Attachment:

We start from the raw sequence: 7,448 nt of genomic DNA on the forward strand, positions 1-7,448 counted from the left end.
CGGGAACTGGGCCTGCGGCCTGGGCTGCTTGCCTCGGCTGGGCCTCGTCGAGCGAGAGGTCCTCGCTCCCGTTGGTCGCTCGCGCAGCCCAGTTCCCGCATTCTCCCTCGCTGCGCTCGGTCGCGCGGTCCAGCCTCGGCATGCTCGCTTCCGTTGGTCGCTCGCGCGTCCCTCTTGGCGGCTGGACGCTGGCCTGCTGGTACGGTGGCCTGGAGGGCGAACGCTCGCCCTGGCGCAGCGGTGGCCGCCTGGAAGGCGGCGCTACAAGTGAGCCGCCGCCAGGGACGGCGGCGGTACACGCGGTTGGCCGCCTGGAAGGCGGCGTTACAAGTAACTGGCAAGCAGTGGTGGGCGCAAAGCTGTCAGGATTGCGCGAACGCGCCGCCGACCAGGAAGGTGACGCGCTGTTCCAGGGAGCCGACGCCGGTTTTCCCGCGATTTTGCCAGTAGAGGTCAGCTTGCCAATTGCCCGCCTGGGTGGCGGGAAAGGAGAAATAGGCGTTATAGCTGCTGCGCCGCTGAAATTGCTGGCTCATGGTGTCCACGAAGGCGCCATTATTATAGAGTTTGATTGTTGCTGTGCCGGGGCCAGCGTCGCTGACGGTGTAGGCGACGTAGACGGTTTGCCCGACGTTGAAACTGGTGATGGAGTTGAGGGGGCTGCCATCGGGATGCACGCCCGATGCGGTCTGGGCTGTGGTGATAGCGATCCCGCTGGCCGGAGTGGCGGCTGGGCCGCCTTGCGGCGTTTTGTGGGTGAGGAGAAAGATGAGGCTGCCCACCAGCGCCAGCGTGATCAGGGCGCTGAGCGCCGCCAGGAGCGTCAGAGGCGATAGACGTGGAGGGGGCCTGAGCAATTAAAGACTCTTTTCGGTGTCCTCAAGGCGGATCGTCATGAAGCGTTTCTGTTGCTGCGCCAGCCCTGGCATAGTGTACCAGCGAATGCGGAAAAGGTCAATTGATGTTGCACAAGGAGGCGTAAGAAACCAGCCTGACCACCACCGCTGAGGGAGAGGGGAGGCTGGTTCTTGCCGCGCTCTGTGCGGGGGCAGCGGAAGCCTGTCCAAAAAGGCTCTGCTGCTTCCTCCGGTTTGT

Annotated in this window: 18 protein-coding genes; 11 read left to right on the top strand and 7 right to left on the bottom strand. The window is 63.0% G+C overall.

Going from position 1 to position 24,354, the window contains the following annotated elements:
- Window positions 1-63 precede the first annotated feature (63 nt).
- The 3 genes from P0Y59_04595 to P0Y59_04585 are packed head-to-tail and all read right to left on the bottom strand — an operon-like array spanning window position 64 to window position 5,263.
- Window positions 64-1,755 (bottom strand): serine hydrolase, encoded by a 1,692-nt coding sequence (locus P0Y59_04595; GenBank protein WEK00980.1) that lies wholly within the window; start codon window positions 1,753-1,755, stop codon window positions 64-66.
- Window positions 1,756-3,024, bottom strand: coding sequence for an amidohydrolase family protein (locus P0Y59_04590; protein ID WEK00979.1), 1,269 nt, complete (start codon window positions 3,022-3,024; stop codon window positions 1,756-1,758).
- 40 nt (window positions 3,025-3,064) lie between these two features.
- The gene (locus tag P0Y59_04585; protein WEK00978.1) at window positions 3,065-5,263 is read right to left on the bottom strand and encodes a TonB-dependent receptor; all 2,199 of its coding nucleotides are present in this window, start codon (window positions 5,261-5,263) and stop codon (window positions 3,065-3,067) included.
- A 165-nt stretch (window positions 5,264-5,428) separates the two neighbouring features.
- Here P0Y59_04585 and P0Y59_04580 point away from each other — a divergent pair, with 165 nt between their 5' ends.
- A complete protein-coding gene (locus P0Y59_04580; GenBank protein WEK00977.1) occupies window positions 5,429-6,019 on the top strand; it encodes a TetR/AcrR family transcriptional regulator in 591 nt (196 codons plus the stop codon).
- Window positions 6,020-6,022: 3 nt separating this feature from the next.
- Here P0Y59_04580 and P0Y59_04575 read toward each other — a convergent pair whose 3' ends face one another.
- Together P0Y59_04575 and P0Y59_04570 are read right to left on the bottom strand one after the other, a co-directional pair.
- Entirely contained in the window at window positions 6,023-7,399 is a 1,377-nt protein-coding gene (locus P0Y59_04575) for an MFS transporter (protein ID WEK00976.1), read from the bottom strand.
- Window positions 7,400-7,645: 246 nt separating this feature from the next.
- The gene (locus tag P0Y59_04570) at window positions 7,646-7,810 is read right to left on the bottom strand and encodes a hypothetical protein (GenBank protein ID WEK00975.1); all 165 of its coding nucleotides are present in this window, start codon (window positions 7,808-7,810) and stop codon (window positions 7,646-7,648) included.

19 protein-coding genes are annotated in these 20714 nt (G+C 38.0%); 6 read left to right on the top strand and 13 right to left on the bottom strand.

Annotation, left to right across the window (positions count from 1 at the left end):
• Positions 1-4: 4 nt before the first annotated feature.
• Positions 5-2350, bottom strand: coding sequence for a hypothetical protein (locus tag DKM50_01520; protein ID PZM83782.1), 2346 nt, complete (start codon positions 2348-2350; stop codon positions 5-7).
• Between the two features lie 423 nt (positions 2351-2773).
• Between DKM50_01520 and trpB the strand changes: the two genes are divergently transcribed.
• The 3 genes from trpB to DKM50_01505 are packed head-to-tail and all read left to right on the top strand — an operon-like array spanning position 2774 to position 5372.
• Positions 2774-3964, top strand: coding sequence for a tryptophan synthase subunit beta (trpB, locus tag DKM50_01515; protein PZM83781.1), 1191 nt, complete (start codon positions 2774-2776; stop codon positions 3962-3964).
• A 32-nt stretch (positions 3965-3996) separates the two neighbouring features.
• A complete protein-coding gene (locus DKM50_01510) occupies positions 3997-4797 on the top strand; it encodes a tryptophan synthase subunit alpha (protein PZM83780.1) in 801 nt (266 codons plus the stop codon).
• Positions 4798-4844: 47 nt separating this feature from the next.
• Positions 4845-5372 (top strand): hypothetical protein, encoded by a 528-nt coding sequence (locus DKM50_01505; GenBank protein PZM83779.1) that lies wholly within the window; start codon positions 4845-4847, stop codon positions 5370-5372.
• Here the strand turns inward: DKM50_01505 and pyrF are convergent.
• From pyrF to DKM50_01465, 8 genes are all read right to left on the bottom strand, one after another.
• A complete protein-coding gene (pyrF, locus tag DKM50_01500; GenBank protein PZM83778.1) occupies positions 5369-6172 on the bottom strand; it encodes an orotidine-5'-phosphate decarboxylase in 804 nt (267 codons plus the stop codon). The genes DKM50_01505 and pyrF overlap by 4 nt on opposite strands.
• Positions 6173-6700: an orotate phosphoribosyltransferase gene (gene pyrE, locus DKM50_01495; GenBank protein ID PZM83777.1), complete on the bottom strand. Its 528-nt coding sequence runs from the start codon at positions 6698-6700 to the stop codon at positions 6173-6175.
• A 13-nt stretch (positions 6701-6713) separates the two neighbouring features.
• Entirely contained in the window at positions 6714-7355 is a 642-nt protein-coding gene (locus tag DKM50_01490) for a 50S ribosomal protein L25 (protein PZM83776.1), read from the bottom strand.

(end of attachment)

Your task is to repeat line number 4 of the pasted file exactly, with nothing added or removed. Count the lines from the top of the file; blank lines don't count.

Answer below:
Going from position 1 to position 24,354, the window contains the following annotated elements: